Lost in a sea of packing tape

I watch Hoarders, even as I wonder what I’m watching or why I find someone else’s obsession viewable. One episode and I was interested; two and I was rather well past curious; three and the fascination had taken hold. One of the things that I ponder with regard to hoarding are the kinds of reasons and justifications the hoarders supply for their accumulation of things and/or animals. To a layperson like myself, these look like the following:

  • I’m going to do/make something with that
  • I’m going to give this to someone someday
  • If I just fix it it’ll be great/priceless/beautiful
  • I couldn’t let it go to waste/be unloved
  • I don’t want to forget the memory this reminds me of

It’s this last one that I personally understand the best. It’s resonant with me because I push myself through life so hard at times that I fear I’ll lose part of what made a previous moment important. More upsetting is thinking that I can lose memories of people who aren’t around anymore, so things they owned or pictures of them take on meaning they probably shouldn’t have. I’m fine, overall, not accumulating objects d’art or otherwise, and I go through regular periods of casting off, but there is a certain pain involved in packing up everything I own into cardboard boxes and seeing my material possessions disassembled and depersonalized.

My grandfather’s tin drinking cup is in there somewhere. My Joy of Cooking signed by my mother with the little happy face she always leaves at the ends of her notes. The oil painting my uncle gave my father, that hung in his office for 20 years. Wedding photos, taken a scant two years ago. I have an attachment to these things, and I can only scratch at the most immediate reasons why, suspecting my emotions go to places I can’t actually recall anymore.

This very minute Susanne is asking me what I plan to do with the 20 or so dead batteries that are in a marble container on a bookshelf in our living room. Fortunately for me I ran across our alkaline battery charger upstairs in my office. I jump suddenly to the hoarding justification #3. She nods her head, listening to me, her face expressing a wisdom I won’t have for another decade or so. I swear I got rid of a lot of stuff in DC, before we moved out here. I use my Walla Walla public library card faithfully and on a regular basis, so I have accumulated a minimum of new books.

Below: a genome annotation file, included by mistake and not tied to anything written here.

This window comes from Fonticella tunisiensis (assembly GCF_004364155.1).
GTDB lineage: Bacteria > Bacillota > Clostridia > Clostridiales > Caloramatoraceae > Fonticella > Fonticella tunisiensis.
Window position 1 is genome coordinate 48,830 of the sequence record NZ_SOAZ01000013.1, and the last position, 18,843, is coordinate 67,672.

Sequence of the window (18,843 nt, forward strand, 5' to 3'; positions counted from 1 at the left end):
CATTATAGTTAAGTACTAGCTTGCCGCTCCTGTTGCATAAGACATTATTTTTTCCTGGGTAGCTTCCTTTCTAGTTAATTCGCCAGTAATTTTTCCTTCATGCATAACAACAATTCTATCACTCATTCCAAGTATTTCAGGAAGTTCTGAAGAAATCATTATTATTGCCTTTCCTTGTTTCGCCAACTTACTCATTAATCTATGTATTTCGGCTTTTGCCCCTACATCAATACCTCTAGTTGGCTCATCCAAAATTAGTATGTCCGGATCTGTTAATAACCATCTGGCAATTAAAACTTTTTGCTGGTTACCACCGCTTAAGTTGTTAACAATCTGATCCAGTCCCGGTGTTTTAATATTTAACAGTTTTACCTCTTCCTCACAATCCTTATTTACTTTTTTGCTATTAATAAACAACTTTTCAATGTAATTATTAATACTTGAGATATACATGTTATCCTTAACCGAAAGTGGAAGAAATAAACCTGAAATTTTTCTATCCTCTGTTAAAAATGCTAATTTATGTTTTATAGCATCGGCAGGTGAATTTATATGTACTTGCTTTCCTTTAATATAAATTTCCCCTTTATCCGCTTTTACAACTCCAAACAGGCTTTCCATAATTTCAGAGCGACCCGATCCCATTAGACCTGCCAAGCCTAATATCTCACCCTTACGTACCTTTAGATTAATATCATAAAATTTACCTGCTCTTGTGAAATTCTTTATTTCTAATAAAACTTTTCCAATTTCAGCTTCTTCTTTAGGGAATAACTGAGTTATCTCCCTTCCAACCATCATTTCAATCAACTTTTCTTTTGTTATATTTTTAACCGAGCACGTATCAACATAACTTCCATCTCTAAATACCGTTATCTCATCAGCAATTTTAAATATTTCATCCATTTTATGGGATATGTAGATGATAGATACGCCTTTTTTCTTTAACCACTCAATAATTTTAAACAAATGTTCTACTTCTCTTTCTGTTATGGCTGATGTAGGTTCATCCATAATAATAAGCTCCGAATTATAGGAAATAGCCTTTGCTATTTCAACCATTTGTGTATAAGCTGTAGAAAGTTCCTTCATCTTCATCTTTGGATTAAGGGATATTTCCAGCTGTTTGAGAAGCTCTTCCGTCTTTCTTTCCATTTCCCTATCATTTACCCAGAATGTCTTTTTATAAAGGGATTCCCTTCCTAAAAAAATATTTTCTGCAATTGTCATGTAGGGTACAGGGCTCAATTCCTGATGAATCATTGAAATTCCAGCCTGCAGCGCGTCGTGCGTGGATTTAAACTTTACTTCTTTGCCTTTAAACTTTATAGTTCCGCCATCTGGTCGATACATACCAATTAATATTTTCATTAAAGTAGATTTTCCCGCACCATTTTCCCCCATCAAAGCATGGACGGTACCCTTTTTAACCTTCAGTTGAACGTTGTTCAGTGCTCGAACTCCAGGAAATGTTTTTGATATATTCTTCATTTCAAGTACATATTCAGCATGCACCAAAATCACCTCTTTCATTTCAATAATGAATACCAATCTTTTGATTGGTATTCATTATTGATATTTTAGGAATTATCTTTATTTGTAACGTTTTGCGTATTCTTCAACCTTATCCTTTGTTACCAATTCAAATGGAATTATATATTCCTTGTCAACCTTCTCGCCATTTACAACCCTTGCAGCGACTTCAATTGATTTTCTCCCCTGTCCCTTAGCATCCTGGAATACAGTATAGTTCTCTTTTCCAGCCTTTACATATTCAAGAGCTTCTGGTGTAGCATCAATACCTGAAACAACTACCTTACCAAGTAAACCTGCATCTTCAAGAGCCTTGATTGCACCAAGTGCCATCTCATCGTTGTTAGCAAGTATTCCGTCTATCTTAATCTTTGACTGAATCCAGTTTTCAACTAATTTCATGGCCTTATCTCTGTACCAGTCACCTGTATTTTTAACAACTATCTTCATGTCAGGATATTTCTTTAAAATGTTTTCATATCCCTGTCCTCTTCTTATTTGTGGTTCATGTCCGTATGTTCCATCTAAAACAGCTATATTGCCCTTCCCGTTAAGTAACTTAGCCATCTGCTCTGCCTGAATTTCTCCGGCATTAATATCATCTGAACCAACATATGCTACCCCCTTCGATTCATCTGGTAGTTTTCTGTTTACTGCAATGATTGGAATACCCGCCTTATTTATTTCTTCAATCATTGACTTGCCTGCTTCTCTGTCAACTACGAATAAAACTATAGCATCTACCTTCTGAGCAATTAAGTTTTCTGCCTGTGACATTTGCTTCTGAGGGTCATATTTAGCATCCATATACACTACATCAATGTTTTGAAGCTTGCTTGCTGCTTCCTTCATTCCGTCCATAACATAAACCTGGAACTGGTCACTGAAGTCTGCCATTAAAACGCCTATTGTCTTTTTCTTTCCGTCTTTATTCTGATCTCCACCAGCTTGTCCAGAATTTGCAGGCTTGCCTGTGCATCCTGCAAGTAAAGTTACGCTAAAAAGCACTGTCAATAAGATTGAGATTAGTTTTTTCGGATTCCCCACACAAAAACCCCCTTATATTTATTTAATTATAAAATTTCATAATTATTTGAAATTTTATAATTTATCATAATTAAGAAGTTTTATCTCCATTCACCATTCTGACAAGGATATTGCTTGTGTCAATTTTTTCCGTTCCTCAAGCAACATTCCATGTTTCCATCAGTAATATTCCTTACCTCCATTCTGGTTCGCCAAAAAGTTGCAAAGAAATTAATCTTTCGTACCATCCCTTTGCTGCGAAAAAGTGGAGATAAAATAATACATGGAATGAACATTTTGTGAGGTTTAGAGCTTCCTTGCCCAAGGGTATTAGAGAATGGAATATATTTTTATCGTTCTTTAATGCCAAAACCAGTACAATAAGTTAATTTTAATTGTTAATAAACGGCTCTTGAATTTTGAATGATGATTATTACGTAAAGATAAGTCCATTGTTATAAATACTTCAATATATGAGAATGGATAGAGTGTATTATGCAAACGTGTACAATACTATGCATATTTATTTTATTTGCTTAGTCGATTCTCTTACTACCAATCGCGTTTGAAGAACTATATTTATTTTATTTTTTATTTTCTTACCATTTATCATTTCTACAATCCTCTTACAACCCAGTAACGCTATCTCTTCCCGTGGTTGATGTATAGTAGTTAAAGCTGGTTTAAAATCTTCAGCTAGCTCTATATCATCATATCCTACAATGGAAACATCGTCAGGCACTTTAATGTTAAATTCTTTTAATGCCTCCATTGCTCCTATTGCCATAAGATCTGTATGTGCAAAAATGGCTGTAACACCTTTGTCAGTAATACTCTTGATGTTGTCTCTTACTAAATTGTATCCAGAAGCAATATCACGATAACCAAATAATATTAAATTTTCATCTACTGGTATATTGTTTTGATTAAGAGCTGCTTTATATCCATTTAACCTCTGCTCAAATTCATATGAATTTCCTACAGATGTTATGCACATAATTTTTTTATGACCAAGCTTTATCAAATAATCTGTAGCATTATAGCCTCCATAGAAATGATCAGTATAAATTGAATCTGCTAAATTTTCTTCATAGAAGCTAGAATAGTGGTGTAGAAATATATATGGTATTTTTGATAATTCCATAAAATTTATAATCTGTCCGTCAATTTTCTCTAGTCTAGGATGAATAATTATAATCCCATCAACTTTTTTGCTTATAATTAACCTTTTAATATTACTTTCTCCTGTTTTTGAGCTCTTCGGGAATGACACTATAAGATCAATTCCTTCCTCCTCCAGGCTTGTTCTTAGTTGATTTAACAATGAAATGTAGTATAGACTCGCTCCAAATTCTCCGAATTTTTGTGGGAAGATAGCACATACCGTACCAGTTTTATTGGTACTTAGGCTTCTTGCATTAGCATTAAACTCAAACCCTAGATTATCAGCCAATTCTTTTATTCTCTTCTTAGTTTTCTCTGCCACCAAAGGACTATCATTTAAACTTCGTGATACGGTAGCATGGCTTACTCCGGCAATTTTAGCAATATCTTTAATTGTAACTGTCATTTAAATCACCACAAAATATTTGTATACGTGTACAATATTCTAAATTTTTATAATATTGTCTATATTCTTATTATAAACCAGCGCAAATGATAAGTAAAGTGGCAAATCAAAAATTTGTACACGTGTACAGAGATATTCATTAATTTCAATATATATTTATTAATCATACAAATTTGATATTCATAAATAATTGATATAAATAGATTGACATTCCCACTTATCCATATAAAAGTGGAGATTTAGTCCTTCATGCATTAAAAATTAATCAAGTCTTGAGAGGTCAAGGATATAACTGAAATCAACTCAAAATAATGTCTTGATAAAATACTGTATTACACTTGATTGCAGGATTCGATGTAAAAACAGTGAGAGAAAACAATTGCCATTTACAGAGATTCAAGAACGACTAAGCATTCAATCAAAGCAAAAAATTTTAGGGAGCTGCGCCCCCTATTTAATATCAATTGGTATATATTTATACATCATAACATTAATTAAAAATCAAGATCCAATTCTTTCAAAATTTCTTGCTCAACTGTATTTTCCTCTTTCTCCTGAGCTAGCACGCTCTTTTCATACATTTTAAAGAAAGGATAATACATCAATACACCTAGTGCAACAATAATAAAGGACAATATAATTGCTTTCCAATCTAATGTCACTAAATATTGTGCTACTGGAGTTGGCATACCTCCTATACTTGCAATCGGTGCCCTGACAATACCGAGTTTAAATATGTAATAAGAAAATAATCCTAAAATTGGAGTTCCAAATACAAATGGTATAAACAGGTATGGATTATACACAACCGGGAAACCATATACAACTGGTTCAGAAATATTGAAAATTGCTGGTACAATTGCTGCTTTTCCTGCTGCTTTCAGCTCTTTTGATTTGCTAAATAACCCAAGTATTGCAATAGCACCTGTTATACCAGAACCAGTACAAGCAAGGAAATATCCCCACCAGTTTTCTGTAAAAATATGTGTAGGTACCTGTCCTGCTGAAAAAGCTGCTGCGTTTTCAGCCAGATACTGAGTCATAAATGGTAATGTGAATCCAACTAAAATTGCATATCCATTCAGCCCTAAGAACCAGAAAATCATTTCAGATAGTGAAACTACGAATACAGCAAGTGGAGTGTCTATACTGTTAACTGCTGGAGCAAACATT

To make myself feel better about storing dead batteries in my living room, I proudly announce that I will go through my mass market books and toss out the ones I don’t need to pack. In terms of volume, one mass market is the equivalent of those 20 batteries. In terms of weight, however, I’d need 50 or 60 of them. And in terms of guilt I’m betting I need to toss roughly 125. I am a large fount of guilt.

I hate moving. Spaces are meant to have things in them, not sit vacuous, echoing sounds as small as my breathing. Though I don’t want to sit in a space filled with clutter, I enjoy having objects around me that reflect my interests, my people, my past.

The old VHS tapes I made of Ferris Bueller’s Day Off, The Secret of My Succes$, and Ruthless People, well, I’m not sure what those say about me.

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2 Comments on “Lost in a sea of packing tape”

  1. Alexis
    May 26, 2010 at 5:26 am #

    I remember being in awe of your VHS video library when we were kids! You can’t throw those out! (Oh wait. I’m not helping am I?)

    ps – Chuck the batteries. Even the rechargeable ones lose their ability to hold and keep a charge over time. They are sure to be paperweights by this point.

    • evmaroon
      May 26, 2010 at 7:04 am #

      For better or worse, they’re mostly gone now. But also lost to the ether are some videos I made for college classes that I wish I still had.
      Good to know about the batteries! I guess I dispose of them at the battery recycling just across the alley from my kitchen. That’s the one upside of living next to the place.

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